After four weeks of increases, mortgage rates turned lower in the week ending Aug. 30 as yields rallied last week in response to the Federal Open Market Committee minutes.
According to Freddie Mac's survey, 30-year fixed mortgage rates declined seven basis points to 3.59%, matching rates in the second week of August and 10 basis points above the historical low of late July.
Meanwhile, 15-year fixed and one-year ARM rates both fell three basis points to 2.86% and 2.63%, respectively, with the latter at a new record low, while 5/1 hybrid ARMs averaged 2.78% versus 2.80% previously.
The improvement in rates was reflected somewhat in yesterday's report from the MBA for the week ending Aug. 24, which recorded the decline in the Mortgage Bankers Association Refinance Index slowing from the prior week to -5.7% (to 4347) versus 9.2% which suggests some response from refinancers.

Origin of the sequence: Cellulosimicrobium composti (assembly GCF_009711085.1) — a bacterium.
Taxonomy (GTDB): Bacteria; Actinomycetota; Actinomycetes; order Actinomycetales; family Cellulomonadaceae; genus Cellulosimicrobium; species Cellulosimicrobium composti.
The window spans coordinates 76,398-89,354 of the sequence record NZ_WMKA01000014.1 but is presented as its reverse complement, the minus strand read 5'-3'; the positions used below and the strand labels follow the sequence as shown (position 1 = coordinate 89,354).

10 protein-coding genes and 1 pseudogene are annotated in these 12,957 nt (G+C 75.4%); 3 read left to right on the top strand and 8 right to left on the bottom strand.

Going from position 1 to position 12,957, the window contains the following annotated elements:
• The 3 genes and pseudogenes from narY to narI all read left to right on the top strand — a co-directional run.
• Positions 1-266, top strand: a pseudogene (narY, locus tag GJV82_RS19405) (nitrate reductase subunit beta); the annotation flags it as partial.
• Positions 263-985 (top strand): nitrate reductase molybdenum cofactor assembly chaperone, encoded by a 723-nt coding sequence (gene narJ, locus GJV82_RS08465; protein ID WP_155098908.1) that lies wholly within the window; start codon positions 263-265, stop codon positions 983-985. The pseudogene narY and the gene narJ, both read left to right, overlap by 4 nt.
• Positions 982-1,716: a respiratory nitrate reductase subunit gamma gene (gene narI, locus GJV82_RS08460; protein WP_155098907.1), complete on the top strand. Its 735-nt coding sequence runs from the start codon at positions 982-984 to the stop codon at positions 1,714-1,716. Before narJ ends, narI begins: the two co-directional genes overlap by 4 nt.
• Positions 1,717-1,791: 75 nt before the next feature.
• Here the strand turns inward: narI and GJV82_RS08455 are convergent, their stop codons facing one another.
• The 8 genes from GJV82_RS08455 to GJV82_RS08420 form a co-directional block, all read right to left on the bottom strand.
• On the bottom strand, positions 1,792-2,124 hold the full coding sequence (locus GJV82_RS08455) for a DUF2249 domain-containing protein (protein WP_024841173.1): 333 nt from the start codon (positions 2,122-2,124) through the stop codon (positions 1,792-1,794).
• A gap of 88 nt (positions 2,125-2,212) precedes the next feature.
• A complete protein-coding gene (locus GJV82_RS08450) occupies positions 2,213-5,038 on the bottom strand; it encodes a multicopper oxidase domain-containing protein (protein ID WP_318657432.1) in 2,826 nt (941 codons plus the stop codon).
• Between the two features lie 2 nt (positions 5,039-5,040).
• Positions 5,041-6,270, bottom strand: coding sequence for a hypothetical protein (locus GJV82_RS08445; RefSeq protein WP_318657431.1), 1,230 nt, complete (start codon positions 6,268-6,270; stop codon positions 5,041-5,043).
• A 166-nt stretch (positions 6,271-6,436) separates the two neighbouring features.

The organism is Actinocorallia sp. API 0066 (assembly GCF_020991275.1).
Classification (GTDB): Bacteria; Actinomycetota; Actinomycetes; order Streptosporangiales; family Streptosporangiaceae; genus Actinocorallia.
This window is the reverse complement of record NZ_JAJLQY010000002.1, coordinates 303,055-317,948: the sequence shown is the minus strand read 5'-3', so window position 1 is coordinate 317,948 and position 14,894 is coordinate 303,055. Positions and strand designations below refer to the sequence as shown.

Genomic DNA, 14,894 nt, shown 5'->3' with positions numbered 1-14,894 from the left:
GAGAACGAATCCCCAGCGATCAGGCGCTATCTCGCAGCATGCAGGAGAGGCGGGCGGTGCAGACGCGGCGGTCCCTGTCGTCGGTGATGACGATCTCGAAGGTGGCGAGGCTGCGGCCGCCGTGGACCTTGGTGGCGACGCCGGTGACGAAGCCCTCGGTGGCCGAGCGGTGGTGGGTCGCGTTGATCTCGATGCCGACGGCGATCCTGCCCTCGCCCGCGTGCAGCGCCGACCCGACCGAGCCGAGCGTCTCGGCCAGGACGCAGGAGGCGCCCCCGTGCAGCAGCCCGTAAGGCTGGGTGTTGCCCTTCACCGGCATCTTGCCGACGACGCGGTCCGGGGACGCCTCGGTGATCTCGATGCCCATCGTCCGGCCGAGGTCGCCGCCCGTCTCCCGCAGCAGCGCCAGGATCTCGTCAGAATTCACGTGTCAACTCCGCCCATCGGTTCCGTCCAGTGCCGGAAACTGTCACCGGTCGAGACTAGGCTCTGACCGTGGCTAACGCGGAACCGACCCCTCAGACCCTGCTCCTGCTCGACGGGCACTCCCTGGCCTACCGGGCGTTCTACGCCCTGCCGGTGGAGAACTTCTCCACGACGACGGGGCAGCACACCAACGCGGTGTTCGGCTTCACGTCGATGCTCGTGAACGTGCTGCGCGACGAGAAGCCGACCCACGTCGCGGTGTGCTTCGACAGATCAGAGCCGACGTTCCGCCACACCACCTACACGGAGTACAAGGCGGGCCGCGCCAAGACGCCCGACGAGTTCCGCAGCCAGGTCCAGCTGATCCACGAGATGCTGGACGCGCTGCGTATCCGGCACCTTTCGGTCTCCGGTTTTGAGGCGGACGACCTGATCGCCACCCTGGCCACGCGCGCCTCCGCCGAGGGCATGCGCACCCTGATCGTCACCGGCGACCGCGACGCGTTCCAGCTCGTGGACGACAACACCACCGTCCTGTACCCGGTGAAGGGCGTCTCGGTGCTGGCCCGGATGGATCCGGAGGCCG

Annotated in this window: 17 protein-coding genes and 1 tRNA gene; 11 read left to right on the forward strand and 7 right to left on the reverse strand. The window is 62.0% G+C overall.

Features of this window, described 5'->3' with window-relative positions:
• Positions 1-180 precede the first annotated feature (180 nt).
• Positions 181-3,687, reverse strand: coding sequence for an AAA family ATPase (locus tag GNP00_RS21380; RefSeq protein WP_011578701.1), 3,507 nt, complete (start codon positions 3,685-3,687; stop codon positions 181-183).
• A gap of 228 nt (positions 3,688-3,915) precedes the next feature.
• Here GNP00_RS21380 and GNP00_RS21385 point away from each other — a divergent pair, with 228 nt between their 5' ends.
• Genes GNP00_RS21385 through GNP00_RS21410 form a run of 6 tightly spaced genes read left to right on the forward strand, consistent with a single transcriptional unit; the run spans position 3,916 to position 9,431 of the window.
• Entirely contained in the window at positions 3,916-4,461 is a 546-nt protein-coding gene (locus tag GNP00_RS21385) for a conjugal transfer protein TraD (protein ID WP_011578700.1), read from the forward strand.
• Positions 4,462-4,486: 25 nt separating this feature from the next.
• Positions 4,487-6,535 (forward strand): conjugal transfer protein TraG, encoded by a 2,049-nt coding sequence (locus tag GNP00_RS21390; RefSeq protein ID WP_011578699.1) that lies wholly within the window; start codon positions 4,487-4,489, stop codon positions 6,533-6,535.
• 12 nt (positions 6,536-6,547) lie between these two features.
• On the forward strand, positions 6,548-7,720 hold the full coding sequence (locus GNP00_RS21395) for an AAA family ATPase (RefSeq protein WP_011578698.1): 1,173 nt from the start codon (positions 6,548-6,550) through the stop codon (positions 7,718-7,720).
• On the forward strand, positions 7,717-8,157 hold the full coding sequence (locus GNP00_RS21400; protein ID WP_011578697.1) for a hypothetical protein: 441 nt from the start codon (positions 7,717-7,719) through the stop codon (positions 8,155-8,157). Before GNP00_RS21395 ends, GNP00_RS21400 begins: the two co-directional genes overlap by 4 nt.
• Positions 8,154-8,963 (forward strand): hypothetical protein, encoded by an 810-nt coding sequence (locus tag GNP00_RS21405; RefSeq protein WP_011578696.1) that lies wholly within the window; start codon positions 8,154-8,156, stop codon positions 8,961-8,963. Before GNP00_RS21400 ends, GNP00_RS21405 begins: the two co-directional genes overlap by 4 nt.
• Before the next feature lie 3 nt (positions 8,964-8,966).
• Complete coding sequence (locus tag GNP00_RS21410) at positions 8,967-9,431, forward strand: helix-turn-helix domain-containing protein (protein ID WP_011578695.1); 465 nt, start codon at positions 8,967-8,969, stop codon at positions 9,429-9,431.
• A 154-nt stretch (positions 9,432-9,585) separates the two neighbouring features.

Still, borrowers have had months to take advantage of record low rate levels, while this week and next may be tempered by end of summer vacations and the Labor Day holiday indicating a muted response is likely in next week's report.
Rates will need to move substantially lower to cause activity to jump back towards its recent high of 5453 at the end of July.